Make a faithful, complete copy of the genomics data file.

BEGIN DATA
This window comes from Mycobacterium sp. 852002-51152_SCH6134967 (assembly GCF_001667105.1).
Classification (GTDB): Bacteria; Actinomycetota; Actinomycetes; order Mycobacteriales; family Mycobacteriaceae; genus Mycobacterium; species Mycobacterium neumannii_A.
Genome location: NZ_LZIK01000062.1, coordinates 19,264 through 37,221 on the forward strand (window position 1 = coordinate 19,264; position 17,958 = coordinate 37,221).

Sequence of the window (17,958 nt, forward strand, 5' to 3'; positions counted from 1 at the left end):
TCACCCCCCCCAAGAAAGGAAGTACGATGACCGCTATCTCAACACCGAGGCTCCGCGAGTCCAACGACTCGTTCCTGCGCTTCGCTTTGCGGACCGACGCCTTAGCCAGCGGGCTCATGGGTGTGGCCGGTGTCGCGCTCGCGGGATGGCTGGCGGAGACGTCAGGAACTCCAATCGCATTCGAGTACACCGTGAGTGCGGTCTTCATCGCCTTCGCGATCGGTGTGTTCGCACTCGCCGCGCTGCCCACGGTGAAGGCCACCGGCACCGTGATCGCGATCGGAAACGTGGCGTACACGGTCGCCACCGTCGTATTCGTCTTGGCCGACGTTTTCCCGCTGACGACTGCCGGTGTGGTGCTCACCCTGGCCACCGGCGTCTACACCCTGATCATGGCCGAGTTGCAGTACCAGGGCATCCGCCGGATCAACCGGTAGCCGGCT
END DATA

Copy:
This window comes from Mycobacterium sp. 852002-51152_SCH6134967 (assembly GCF_001667105.1).
Classification (GTDB): Bacteria; Actinomycetota; Actinomycetes; order Mycobacteriales; family Mycobacteriaceae; genus Mycobacterium; species Mycobacterium neumannii_A.
Genome location: NZ_LZIK01000062.1, coordinates 19,264 through 37,221 on the forward strand (window position 1 = coordinate 19,264; position 17,958 = coordinate 37,221).

Sequence of the window (17,958 nt, forward strand, 5' to 3'; positions counted from 1 at the left end):
TCACCCCCCCCAAGAAAGGAAGTACGATGACCGCTATCTCAACACCGAGGCTCCGCGAGTCCAACGACTCGTTCCTGCGCTTCGCTTTGCGGACCGACGCCTTAGCCAGCGGGCTCATGGGTGTGGCCGGTGTCGCGCTCGCGGGATGGCTGGCGGAGACGTCAGGAACTCCAATCGCATTCGAGTACACCGTGAGTGCGGTCTTCATCGCCTTCGCGATCGGTGTGTTCGCACTCGCCGCGCTGCCCACGGTGAAGGCCACCGGCACCGTGATCGCGATCGGAAACGTGGCGTACACGGTCGCCACCGTCGTATTCGTCTTGGCCGACGTTTTCCCGCTGACGACTGCCGGTGTGGTGCTCACCCTGGCCACCGGCGTCTACACCCTGATCATGGCCGAGTTGCAGTACCAGGGCATCCGCCGGATCAACCGGTAGCCGGCT